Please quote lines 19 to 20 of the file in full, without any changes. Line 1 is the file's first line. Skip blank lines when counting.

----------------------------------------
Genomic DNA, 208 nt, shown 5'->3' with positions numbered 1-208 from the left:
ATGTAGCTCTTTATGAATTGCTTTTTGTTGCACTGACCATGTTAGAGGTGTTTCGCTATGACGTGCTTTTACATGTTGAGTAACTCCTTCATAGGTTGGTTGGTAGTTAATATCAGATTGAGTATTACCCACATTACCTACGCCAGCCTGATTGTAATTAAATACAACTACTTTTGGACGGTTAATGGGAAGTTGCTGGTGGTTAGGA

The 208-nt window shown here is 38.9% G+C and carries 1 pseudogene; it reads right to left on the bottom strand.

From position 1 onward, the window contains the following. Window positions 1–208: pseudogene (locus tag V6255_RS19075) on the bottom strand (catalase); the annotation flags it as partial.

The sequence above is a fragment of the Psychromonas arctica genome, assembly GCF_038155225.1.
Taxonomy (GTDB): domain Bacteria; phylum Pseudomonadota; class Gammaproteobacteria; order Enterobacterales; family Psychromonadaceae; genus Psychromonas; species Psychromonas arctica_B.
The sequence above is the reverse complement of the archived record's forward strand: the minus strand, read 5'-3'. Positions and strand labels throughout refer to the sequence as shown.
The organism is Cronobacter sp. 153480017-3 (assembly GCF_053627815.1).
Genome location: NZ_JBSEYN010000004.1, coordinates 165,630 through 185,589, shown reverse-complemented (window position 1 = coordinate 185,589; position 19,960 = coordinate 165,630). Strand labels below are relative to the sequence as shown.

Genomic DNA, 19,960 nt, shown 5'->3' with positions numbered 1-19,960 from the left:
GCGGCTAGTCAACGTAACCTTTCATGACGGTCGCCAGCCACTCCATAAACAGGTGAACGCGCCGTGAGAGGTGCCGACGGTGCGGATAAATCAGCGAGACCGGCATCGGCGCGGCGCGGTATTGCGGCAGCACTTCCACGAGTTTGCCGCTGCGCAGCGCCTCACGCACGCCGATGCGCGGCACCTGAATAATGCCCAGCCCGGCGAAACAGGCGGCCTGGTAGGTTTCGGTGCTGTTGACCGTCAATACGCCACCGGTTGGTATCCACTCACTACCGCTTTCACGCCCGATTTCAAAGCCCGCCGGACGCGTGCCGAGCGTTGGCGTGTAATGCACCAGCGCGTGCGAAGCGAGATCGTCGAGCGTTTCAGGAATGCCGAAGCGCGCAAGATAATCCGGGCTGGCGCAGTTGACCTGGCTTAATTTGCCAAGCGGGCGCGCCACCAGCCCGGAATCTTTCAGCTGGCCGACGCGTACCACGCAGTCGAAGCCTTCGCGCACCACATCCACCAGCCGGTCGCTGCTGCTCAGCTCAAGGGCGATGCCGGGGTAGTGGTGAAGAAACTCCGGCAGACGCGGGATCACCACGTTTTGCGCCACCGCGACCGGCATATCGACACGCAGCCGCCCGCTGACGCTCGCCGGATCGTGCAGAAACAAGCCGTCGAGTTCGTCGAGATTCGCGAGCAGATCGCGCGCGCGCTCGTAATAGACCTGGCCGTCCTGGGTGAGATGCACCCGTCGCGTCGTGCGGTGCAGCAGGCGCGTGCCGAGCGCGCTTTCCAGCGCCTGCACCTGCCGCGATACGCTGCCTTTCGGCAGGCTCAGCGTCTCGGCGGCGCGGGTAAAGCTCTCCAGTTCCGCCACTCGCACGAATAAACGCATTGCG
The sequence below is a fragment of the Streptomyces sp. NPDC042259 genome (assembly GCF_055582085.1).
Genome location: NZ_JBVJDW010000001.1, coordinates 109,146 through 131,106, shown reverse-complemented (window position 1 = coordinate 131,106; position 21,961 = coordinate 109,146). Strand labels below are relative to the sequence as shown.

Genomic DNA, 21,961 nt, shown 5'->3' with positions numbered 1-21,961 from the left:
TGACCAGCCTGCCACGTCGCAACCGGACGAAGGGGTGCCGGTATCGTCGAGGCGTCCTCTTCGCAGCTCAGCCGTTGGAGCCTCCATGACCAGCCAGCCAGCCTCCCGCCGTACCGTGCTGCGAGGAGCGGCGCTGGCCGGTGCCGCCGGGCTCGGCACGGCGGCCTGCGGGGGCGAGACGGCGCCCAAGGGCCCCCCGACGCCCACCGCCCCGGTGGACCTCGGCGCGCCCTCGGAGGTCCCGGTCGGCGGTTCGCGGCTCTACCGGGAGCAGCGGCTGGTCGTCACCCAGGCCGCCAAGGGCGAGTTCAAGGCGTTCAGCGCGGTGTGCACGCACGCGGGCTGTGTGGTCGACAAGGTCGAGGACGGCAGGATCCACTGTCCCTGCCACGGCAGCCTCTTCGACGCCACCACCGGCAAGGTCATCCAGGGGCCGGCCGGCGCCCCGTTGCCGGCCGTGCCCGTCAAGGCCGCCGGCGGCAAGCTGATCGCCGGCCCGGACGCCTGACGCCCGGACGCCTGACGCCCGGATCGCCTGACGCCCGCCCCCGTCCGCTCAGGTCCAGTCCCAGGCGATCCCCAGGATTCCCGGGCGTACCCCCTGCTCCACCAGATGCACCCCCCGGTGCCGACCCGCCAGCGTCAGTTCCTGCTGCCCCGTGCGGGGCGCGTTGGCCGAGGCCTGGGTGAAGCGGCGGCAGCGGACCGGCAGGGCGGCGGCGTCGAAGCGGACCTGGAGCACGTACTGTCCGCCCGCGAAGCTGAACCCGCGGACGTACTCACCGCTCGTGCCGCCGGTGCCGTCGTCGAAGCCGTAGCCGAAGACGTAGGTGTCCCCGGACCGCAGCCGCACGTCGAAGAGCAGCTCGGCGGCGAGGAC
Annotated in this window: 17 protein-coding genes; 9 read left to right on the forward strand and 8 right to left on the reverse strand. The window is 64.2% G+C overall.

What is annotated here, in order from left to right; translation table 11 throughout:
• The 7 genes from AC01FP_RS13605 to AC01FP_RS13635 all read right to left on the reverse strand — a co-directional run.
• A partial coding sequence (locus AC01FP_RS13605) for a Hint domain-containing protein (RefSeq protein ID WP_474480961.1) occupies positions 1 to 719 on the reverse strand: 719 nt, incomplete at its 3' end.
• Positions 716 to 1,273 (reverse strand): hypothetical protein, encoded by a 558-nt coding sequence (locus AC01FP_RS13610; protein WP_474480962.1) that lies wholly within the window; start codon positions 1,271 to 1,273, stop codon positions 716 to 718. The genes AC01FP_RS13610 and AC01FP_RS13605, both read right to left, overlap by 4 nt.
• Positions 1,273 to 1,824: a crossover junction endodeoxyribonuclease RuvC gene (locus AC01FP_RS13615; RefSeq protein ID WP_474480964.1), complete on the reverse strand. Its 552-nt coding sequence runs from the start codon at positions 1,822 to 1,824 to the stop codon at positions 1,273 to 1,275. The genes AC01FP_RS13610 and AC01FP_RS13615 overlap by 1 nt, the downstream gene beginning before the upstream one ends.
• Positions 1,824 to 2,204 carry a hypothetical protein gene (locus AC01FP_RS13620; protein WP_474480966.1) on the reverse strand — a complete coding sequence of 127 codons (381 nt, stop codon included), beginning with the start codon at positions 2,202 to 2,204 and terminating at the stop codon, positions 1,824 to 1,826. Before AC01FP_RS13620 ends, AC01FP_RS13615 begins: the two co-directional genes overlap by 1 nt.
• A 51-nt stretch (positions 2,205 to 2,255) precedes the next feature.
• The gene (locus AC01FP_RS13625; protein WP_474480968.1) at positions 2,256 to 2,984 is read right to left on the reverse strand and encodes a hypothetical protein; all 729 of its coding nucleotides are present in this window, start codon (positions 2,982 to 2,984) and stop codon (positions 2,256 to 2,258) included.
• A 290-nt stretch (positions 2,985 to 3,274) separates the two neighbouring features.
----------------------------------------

• A partial coding sequence (locus AC01FP_RS13605) for a Hint domain-containing protein (RefSeq protein ID WP_474480961.1) occupies positions 1 to 719 on the reverse strand: 719 nt, incomplete at its 3' end.
• Positions 716 to 1,273 (reverse strand): hypothetical protein, encoded by a 558-nt coding sequence (locus AC01FP_RS13610; protein WP_474480962.1) that lies wholly within the window; start codon positions 1,271 to 1,273, stop codon positions 716 to 718. The genes AC01FP_RS13610 and AC01FP_RS13605, both read right to left, overlap by 4 nt.